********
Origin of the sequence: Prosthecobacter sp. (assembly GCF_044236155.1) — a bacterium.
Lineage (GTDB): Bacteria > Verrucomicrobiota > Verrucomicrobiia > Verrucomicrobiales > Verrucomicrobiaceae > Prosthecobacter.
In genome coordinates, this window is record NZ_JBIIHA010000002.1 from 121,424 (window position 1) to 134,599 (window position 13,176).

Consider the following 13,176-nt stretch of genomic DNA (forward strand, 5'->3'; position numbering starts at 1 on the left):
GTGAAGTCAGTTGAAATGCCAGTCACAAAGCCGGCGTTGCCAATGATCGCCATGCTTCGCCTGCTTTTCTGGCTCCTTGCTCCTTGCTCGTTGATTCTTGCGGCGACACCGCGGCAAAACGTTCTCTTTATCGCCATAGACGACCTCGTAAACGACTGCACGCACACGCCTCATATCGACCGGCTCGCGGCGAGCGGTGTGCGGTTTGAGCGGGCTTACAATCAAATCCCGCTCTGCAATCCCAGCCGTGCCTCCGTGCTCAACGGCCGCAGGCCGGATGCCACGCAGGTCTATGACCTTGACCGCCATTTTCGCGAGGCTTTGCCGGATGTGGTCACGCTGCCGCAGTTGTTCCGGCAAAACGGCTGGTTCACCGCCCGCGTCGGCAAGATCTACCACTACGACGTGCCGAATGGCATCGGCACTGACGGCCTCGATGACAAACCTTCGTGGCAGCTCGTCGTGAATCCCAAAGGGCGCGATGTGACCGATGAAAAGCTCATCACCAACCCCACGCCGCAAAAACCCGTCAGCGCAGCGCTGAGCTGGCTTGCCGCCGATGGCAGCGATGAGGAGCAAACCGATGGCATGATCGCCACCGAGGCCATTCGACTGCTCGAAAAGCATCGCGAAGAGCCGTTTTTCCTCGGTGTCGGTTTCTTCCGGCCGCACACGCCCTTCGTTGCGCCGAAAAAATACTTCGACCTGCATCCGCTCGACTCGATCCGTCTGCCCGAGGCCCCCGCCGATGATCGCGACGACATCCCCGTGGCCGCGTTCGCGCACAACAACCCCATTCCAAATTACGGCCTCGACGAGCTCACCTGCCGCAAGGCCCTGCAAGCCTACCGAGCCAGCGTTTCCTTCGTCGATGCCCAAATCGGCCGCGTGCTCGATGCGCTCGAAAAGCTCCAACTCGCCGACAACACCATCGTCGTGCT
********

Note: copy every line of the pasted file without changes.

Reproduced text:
Origin of the sequence: Prosthecobacter sp. (assembly GCF_044236155.1) — a bacterium.
Lineage (GTDB): Bacteria > Verrucomicrobiota > Verrucomicrobiia > Verrucomicrobiales > Verrucomicrobiaceae > Prosthecobacter.
In genome coordinates, this window is record NZ_JBIIHA010000002.1 from 121,424 (window position 1) to 134,599 (window position 13,176).

Consider the following 13,176-nt stretch of genomic DNA (forward strand, 5'->3'; position numbering starts at 1 on the left):
GTGAAGTCAGTTGAAATGCCAGTCACAAAGCCGGCGTTGCCAATGATCGCCATGCTTCGCCTGCTTTTCTGGCTCCTTGCTCCTTGCTCGTTGATTCTTGCGGCGACACCGCGGCAAAACGTTCTCTTTATCGCCATAGACGACCTCGTAAACGACTGCACGCACACGCCTCATATCGACCGGCTCGCGGCGAGCGGTGTGCGGTTTGAGCGGGCTTACAATCAAATCCCGCTCTGCAATCCCAGCCGTGCCTCCGTGCTCAACGGCCGCAGGCCGGATGCCACGCAGGTCTATGACCTTGACCGCCATTTTCGCGAGGCTTTGCCGGATGTGGTCACGCTGCCGCAGTTGTTCCGGCAAAACGGCTGGTTCACCGCCCGCGTCGGCAAGATCTACCACTACGACGTGCCGAATGGCATCGGCACTGACGGCCTCGATGACAAACCTTCGTGGCAGCTCGTCGTGAATCCCAAAGGGCGCGATGTGACCGATGAAAAGCTCATCACCAACCCCACGCCGCAAAAACCCGTCAGCGCAGCGCTGAGCTGGCTTGCCGCCGATGGCAGCGATGAGGAGCAAACCGATGGCATGATCGCCACCGAGGCCATTCGACTGCTCGAAAAGCATCGCGAAGAGCCGTTTTTCCTCGGTGTCGGTTTCTTCCGGCCGCACACGCCCTTCGTTGCGCCGAAAAAATACTTCGACCTGCATCCGCTCGACTCGATCCGTCTGCCCGAGGCCCCCGCCGATGATCGCGACGACATCCCCGTGGCCGCGTTCGCGCACAACAACCCCATTCCAAATTACGGCCTCGACGAGCTCACCTGCCGCAAGGCCCTGCAAGCCTACCGAGCCAGCGTTTCCTTCGTCGATGCCCAAATCGGCCGCGTGCTCGATGCGCTCGAAAAGCTCCAACTCGCCGACAACACCATCGTCGTGCT